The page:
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The Wisley Bonsai Garden

The Bonsai Garden at Wisley

Many of you will be wondering why I have been so quiet since April of this year. Well we all lead busy lives. In my case, I was in Cyprus teaching bonsai during early April; I then visited Japan at the end of May to source good bonsai material for my nursery. In June I was in Malta teaching bonsai and in between all this, we have bee rebuilding the Bonsai Garden at the Royal Horticultural Society’s centre at Wisley in Surrey.

In the UK, there are not many large public bonsai collections that people can view like in the US. In 1998 my wife and I decided to gift  a major collection of  bonsai to the Royal  Horticultural Society to be permanently displayed on their premises at Wisley.

For those who are not familiar with the gardening scene in the UK, The Royal Horticultural Society is the largest and most prestigious gardening organisation in the country. The Queen is the Society’s Patron. Only recently she visited the garden to inaugurate the new £8million greenhouse. It regularly attracts three quarter million visitors a year and with the new greenhouse, the visitor numbers are expected to top a million.

At the RHS’s centre in Wisley, we were allocated one of their model display gardens to convert into a bonsai display area. We did this by making a few changes to the existing site. One of the first things we did was to introduce a few raked gravel areas to create a  Zen garden effect - very similar to what one would see in Kyoto temple gardens. We added three large Japanese garden trees and with just some artistic planting of shrubs and trees, we had the makings of a very suitable bonsai display area.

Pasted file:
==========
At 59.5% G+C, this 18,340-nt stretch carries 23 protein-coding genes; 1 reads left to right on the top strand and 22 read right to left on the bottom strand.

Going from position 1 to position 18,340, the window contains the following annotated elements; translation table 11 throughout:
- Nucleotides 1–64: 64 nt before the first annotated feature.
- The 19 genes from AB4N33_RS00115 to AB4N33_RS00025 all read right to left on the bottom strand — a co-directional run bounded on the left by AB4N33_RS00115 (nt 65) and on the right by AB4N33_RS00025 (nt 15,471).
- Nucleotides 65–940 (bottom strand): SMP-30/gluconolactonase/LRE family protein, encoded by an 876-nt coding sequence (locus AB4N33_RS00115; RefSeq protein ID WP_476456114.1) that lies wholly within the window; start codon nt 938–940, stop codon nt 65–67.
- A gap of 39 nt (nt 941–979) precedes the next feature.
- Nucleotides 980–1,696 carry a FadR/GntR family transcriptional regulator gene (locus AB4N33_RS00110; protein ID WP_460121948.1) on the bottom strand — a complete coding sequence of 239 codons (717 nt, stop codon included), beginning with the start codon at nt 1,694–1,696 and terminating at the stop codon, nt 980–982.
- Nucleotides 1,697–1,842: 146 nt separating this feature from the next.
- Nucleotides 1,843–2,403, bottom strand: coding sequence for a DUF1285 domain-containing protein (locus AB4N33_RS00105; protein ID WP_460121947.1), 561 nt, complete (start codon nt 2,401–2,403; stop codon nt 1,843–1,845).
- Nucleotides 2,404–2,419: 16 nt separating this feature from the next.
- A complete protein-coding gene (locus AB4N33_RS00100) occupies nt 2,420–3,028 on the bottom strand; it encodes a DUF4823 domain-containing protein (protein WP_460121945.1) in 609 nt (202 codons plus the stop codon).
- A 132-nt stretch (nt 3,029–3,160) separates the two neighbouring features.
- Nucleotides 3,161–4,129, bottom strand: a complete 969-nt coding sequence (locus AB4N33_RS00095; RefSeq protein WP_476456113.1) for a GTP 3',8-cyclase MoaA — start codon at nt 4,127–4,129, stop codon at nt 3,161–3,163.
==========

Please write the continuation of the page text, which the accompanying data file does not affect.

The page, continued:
The picture above and the ones below, show what the site looked like for the past nine years. It is one of the very popular attractions for the many visitors who flock to the Wisley throughout the year.

The rebuild 

About two years ago, we decided that although the bonsai collection attracted a steady stream of interested and appreciative visitors, the garden would benefit from not just a facelift but a complete redesign and rebuild.The RHS agreed to let us do this and in February of this year the site was demolished and we rebuilt it again from scratch. However in doing so, I took the opportunity of involving the students who study at the college which is attached to RHS Wisley, in an interactive learning experience. I conducted a number of seminars on Japanese garden design and construction for the students, and throughout the rebuilding process, they   were involved in the project from design to final planting. Here are some pictures of the rebuild

In just two months we managed to rebuild the garden completely. The granite paths were laid by professional masons but the planting was done by our nursery staff and the Wisley students. These pictures show what the new garden looks like

New Bonsai Garden 

Inauguration by Japanese Ambassador 

The bonsai garden was opened to the public on 1st May and on 16th July the Japanese Ambassador to the UK formally inaugurated it in the presence of the Royal Horticultural Society President - Mr Peter Buckley.

Here are some pictures of that very happy occasion.

The bonsai collection consists of forty trees which are not all shown at the same time. Only those which are in good condition are put on display. As English people love a colourful display, I have used a lot of maples and deciduous bonsai together with the different hues of green from the Yews, Pines and Junipers to make the bonsai garden attractive. There is a large 200 year old Japanese Yew whis is on view. It has splendid jins and sharis on an almost hollow trunk.